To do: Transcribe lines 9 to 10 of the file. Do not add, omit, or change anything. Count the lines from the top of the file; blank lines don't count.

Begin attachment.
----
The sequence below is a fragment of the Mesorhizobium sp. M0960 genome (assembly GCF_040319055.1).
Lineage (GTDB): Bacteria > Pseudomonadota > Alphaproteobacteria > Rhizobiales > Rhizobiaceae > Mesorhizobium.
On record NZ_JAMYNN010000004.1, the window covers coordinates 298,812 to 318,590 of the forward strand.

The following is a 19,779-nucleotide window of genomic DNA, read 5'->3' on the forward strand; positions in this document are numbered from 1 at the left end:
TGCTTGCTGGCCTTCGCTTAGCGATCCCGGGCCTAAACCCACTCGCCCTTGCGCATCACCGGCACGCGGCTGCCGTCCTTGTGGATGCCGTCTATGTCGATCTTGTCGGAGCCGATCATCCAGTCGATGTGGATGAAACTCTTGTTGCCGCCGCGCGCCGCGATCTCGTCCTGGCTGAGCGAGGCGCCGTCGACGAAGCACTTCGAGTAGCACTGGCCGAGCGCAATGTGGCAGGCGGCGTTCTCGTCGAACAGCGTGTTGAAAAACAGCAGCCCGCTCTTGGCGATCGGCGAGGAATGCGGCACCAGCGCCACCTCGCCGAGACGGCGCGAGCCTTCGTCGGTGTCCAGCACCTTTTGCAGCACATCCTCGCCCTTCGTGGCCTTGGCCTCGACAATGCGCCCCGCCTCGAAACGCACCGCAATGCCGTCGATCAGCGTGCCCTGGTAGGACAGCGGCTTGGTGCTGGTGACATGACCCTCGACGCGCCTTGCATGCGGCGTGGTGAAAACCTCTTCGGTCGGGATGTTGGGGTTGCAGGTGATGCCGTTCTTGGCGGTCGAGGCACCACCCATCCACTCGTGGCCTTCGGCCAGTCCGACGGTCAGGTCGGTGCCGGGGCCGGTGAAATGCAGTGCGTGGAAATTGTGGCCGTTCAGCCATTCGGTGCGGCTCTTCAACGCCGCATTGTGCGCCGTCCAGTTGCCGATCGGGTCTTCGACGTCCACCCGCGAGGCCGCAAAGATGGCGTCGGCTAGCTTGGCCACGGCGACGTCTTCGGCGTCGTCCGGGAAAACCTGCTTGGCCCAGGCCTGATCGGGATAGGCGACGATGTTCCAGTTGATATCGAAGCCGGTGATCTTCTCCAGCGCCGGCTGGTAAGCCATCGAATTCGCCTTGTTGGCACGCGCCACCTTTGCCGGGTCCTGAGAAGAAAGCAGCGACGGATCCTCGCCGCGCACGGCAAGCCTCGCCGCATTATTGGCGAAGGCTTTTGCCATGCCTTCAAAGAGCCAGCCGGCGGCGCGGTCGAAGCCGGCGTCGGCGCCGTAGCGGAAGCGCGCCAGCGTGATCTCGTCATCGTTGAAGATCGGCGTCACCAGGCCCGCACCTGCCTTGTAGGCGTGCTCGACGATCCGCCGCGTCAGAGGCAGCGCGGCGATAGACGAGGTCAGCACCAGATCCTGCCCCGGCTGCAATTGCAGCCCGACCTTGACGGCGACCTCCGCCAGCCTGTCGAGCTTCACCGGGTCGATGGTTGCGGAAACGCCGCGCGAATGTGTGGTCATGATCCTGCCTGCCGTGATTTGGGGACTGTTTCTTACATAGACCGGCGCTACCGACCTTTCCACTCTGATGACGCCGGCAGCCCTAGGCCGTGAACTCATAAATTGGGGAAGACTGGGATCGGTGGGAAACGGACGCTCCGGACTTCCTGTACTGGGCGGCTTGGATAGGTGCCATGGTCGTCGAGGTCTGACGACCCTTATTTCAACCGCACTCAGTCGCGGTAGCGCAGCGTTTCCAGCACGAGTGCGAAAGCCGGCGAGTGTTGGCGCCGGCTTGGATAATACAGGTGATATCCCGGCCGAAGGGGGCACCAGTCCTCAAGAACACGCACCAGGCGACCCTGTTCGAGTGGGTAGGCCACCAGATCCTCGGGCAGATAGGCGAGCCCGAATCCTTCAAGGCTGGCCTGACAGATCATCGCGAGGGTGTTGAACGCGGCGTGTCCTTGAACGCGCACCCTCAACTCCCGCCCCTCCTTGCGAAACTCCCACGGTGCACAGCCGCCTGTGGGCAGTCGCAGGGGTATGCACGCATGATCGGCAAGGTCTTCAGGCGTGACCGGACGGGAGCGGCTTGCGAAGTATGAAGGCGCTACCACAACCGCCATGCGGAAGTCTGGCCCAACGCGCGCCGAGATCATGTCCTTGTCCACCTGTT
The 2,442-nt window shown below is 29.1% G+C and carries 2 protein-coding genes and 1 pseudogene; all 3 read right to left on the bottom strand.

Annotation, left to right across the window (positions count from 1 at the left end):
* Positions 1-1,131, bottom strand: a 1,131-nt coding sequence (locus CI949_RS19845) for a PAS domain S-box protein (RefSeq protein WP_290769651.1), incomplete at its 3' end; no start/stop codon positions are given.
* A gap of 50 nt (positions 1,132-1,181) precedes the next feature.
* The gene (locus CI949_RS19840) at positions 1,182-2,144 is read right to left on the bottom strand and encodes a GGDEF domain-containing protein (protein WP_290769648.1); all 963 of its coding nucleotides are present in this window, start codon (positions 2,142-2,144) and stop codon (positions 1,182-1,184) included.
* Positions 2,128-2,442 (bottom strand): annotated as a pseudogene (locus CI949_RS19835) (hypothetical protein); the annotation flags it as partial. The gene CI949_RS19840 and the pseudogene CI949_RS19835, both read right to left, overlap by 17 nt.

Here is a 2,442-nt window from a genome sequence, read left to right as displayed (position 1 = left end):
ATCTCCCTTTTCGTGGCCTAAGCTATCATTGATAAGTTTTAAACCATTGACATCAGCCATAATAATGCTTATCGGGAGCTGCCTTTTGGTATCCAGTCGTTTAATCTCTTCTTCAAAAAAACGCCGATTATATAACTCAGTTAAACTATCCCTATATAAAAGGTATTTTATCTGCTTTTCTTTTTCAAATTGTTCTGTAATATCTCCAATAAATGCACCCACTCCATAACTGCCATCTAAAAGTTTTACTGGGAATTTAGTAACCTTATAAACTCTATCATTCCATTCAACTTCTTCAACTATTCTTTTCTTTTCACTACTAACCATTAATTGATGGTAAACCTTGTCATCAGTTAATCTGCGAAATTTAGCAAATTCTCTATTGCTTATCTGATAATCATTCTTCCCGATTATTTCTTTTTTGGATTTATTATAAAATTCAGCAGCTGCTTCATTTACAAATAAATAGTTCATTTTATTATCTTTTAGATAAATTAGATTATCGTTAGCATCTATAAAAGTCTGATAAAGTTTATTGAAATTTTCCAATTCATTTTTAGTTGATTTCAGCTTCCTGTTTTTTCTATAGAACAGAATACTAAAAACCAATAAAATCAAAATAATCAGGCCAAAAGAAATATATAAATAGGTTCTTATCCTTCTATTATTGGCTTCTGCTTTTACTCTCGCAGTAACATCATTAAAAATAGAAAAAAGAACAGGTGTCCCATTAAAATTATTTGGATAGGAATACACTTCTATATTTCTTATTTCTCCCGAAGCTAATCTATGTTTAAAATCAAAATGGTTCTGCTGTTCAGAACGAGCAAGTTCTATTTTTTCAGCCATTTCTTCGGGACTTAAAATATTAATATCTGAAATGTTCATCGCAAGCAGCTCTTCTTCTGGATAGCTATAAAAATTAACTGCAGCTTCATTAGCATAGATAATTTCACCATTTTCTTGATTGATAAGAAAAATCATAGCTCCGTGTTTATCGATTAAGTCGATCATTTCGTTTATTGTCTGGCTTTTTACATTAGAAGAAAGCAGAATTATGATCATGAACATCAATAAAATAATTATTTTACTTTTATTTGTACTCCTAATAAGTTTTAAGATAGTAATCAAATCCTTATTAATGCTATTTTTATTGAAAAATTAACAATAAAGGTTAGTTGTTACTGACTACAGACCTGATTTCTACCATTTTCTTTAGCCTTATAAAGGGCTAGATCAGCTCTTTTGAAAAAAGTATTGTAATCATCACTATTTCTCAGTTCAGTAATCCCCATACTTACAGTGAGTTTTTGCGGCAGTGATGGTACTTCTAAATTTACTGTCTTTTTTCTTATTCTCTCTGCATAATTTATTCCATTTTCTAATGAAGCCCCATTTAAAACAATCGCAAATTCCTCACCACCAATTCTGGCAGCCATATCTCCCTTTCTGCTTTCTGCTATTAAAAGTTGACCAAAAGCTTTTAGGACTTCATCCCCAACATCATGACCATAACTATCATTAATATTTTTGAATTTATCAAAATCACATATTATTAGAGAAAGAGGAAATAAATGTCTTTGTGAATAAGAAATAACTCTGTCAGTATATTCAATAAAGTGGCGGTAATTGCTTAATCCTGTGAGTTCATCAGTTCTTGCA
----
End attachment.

* A gap of 50 nt (positions 1,132-1,181) precedes the next feature.
* The gene (locus CI949_RS19840) at positions 1,182-2,144 is read right to left on the bottom strand and encodes a GGDEF domain-containing protein (protein WP_290769648.1); all 963 of its coding nucleotides are present in this window, start codon (positions 2,142-2,144) and stop codon (positions 1,182-1,184) included.